Eldercare in 2011
June 26, 2012
In 2011, 16 percent of the U.S. civilian noninstitutional population age 15 and over were eldercare providers. Eldercare can involve a range of care activities, such as assisting with grooming, preparing meals, and providing transportation. Eldercare also can involve providing companionship or being available to assist when help is needed.
Of the 39.8 million eldercare providers in the civilian noninstitutional population, 42 percent cared for a parent and 25 percent cared for an unrelated person.
In 2011, just over half of the time spent on eldercare activities for those aged 65 and over was associated with leisure (32 percent) and household activities (23 percent).
Caring for and helping nonhousehold members accounted for 10 percent of the total time spent on eldercare activities in 2011.
Bureau of Labor Statistics, U.S. Department of Labor, The Economics Daily, Eldercare in 2011 on the Internet at http://www.bls.gov/opub/ted/2012/ted_20120626.htm (visited August 24, 2016).
Recent editions of Spotlight on Statistics
A look at healthcare spending, employment, pay, benefits, and prices
As one of the largest U.S. industries, healthcare is steadily growing to meet the needs of an increasing population with an increasing life expectancy. This Spotlight looks at how much people spend on healthcare, current and projected employment in the industry, employer-provided healthcare benefits, healthcare prices, and pay for workers in healthcare occupations.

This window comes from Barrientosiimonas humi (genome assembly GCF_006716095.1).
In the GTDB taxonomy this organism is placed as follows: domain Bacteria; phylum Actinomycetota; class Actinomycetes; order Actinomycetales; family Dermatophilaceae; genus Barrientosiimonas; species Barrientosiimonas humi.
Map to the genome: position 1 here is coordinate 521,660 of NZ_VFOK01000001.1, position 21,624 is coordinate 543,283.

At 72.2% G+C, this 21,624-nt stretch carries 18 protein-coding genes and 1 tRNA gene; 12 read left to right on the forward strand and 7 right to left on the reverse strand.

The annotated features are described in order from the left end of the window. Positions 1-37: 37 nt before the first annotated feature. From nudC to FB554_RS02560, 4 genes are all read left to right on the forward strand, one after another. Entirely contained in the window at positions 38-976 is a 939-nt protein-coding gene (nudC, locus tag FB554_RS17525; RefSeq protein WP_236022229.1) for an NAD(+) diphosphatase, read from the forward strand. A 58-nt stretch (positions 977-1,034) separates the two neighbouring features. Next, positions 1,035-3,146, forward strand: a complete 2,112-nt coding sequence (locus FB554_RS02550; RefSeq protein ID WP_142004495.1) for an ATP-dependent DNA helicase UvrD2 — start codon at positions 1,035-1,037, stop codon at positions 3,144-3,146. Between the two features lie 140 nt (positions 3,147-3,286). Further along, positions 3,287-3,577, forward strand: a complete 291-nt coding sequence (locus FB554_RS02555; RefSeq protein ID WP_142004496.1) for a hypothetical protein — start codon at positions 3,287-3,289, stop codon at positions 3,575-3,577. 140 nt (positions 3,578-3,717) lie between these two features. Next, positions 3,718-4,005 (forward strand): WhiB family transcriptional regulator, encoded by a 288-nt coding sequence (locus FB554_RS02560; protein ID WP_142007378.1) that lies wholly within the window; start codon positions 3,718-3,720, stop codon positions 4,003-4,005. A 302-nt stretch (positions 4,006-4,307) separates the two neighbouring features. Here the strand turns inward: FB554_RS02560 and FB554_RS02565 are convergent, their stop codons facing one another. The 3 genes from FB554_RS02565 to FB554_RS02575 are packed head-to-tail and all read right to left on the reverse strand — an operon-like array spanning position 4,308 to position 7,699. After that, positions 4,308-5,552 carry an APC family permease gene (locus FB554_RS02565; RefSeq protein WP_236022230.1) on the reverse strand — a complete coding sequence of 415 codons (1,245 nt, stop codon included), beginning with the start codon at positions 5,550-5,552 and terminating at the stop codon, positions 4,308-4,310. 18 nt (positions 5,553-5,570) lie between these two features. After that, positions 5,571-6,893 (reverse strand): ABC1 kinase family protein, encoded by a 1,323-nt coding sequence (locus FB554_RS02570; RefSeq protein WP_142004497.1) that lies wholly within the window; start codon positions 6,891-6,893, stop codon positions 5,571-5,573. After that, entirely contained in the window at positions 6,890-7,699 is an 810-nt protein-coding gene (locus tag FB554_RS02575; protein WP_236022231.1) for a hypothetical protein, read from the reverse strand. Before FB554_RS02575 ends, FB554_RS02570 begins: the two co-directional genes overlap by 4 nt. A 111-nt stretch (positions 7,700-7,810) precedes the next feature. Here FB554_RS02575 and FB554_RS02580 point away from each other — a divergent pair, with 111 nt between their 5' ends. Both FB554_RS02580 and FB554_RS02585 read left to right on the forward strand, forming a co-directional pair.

Employment and Wages in Healthcare Occupations
Healthcare occupations are a significant percentage of U.S. employment. Some of the largest and highest paying occupations are in healthcare. This Spotlight examines employment and wages for healthcare occupations.
Fifty years of looking at changes in peoples lives
Longitudinal surveys help us understand long-term changes, such as how events that happened when a person was in high school affect labor market success as an adult.